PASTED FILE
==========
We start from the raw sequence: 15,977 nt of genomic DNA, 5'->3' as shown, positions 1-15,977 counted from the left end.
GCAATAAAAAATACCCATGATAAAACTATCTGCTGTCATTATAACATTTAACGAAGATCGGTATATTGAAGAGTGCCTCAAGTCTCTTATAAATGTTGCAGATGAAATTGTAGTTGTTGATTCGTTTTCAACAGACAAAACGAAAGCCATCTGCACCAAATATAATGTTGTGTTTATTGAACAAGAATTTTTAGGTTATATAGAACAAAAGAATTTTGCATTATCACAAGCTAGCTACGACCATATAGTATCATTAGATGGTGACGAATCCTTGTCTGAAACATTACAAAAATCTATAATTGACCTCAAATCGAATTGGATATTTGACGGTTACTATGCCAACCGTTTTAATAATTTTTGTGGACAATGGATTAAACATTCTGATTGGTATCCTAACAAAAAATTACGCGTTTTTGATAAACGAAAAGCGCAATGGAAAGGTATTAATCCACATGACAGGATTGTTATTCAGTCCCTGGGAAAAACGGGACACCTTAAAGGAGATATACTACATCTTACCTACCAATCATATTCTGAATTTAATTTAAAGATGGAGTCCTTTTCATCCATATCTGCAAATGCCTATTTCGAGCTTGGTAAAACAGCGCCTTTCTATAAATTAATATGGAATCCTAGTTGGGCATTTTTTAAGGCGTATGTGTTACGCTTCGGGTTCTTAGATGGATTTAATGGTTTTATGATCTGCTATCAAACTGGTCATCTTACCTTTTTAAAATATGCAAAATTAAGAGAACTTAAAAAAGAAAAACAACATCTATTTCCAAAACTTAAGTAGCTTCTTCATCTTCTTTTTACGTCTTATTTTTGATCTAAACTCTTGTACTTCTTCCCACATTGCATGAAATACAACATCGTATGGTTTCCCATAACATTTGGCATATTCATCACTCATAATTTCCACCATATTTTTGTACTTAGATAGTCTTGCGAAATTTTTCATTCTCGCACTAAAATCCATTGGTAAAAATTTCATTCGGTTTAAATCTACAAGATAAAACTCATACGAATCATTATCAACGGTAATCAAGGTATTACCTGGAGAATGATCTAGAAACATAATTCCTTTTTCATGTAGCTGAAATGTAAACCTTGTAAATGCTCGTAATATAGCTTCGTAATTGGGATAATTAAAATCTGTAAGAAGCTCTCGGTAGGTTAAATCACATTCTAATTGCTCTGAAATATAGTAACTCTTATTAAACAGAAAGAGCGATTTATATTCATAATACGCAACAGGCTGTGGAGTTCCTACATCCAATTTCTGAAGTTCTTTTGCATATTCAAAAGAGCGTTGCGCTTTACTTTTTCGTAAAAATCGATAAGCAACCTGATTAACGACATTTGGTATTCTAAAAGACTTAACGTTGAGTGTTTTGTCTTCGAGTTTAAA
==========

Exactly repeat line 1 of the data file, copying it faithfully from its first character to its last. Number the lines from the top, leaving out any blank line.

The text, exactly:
We start from the raw sequence: 15,977 nt of genomic DNA, 5'->3' as shown, positions 1-15,977 counted from the left end.